Some authors use their initials instead of their first names A.A. Milne, J.K. Rowling and H.G. Wells are some examples that spring to mind. It makes you wonder if H.G. Wells’ mum used to shout, ‘H.G. dinner’s ready!’ Did A.A Milne’s friends drop by and ask him, ‘A.A. fancy coming out for a pint? If the car breaks down on the way, you can fix it… oh my bad, wrong AA.’
The author of ‘Genuine Fraud’, E. Lockhart has joined the rankings of the initialled authors. Is Lockhart male or female? Are they actually in possession of a first name? Nobody knows. It’s classified information. I honestly have no idea. Oh alright then, she is called Emily and it turns out her real surname is Jenkins, but I am really letting out all the secrets now!
Lockhart is primarily a childrens and young adult writer. If like me, you are less young and more adult then you may not have heard of her, but she has also forayed into adult fiction. ‘Genuine Fraud’ however falls firmly within the young adult category. Despite which I genuinely enjoyed it. Who said grown ups can’t read childrens fiction anyway? The biggest Harry Potter fans I know (yours truly included) are all over 30.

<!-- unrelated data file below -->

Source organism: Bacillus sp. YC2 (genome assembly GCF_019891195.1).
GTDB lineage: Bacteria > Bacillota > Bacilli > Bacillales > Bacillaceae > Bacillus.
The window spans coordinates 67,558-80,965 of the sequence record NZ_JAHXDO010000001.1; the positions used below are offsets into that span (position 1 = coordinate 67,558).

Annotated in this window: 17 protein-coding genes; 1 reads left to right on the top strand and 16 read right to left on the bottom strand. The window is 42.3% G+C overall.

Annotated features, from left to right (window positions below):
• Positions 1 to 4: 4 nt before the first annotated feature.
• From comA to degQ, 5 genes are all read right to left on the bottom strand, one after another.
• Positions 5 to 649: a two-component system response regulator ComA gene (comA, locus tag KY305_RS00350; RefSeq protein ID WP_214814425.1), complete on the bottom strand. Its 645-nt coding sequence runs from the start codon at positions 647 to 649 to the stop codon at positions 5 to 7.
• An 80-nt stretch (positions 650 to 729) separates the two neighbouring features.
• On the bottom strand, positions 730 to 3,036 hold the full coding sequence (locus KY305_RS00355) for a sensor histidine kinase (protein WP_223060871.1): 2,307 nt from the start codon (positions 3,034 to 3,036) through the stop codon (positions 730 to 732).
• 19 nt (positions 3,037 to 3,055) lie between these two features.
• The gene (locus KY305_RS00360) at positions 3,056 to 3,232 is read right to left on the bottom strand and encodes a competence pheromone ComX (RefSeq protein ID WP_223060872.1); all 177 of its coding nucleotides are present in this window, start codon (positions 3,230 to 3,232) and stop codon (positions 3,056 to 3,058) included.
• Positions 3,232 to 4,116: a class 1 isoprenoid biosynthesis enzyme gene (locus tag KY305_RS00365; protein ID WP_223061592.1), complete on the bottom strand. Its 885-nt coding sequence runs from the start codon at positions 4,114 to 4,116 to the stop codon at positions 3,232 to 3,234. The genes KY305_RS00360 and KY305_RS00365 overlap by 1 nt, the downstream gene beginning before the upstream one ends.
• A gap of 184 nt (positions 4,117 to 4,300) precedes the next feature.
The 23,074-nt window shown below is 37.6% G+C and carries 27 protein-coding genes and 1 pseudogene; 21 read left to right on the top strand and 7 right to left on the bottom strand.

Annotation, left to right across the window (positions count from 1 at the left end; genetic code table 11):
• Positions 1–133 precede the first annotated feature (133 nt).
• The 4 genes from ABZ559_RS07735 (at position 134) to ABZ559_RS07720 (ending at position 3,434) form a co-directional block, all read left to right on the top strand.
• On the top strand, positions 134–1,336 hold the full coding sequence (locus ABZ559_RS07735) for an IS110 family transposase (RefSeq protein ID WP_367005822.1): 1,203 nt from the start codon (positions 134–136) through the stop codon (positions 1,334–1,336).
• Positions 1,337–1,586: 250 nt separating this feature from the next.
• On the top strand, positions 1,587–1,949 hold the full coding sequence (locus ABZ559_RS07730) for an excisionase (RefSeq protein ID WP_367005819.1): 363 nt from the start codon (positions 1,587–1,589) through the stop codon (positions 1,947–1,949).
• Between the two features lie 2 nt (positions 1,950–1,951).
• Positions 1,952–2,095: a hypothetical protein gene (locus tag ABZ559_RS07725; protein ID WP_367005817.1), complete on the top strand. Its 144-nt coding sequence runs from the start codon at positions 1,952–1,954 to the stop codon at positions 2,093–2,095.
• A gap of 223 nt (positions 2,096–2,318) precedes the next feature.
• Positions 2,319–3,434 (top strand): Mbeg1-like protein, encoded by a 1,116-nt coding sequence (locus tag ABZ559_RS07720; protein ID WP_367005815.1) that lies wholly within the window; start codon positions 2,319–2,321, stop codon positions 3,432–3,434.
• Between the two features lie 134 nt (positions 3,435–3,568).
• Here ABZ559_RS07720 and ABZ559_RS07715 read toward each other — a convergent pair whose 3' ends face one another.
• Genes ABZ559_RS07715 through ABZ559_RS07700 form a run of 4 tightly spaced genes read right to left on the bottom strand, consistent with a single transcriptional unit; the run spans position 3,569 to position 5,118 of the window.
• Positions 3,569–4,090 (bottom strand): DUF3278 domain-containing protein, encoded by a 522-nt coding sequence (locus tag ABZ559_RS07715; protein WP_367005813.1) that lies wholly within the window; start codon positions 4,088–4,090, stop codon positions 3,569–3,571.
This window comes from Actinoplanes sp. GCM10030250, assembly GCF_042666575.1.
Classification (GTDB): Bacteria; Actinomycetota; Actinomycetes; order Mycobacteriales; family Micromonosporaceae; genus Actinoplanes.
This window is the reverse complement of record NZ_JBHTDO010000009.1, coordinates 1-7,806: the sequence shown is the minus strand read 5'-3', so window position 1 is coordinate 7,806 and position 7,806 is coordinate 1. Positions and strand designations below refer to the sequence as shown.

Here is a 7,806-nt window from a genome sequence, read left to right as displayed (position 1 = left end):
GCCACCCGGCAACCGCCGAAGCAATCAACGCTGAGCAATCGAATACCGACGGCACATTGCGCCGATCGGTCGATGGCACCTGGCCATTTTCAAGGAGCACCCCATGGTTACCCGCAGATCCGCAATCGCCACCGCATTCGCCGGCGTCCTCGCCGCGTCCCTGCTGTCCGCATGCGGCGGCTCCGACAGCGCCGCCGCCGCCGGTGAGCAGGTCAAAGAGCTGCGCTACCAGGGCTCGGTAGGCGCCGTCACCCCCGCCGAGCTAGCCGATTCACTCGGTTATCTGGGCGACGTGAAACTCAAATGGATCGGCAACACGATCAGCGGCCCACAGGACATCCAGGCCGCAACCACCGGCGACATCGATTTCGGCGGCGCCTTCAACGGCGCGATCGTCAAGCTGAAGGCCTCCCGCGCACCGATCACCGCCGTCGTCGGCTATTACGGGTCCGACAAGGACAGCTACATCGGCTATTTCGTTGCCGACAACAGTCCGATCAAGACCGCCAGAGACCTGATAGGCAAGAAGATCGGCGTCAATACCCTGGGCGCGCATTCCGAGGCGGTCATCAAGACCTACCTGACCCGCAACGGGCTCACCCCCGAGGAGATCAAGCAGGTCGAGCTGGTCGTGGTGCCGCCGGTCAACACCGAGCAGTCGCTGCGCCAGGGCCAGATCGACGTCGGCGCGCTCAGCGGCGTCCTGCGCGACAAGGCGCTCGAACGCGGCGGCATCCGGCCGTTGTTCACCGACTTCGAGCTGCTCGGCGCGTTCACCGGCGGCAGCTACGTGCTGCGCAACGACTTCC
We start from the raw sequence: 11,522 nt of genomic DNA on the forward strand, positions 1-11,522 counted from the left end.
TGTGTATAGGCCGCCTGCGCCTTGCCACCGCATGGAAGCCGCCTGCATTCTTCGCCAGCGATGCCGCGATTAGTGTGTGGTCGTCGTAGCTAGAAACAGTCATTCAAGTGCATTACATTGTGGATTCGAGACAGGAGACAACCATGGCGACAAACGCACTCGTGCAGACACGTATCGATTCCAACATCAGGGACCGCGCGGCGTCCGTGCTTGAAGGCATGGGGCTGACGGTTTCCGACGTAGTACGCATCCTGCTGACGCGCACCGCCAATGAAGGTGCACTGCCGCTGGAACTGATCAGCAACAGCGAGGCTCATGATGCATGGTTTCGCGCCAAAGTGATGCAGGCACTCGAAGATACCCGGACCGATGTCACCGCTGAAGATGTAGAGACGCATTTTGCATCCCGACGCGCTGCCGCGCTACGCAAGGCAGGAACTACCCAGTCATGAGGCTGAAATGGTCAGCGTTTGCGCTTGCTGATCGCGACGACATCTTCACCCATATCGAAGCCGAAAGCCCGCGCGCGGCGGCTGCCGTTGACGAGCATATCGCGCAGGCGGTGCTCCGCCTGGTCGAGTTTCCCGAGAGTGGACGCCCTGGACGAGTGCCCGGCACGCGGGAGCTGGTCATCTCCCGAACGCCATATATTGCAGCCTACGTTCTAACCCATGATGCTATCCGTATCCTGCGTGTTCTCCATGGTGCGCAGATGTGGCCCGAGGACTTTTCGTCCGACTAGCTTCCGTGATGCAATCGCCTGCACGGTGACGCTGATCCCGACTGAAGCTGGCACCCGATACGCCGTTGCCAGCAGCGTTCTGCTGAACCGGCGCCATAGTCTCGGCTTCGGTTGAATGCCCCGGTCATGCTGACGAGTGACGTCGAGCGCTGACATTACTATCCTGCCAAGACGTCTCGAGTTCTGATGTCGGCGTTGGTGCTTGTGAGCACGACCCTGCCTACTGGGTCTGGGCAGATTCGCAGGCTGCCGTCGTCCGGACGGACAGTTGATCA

‘Genuine Fraud’ deals with the enigmatic friendship between the central character Jule, and her uber-rich pal Imogen. Jule is not your average 18 year old. There are dark sides to her personality fuelled by a childhood filled with neglect and abandonment. You can’t help but empathise with Jule, even when she behaves in ways that we would not expect from our protagonist.
The quirk of the book is that the story is told entirely backwards. Entirely not well….oops I mean, well not entirely! Because of course that wouldn’t make any sense, but we gradually move further and further back through Jule’s timeline. And as we do this we uncover all sorts of shenanigans. I have mentioned in previous posts that I have a habit of trying to second-guess fantastical plot twists. Well I have to admit that I was still at it with this book, but it almost didn’t matter because it was that kind of book. You know, the kind where even the most trusting reader will expect the unexpected.
I’m always intrigued by the feeling I have when I’ve finished a book. Sometimes I am exhilarated, sometimes I’m gutted it’s over. I finished ‘Genuine Fraud’ with an unexpected sense of sadness. I’m not sure if that was Lockhart’s intention or not, but Jule seemed so wholly unanchored, so bereft. It felt melancholy to leave her to her lot, but I am no longer privy to Jule’s life so I’ll just have to deal with it! Genuine Fraud, is tense, dark and cleverly constructed. If you are a fan of non-linear fiction then this is a definite go-to.
Next Monday I’m reviewing ‘The Daily Struggles of Archie Adams (Aged 2 and 1/4) by Katie Kirby. Come prepared for some laughs!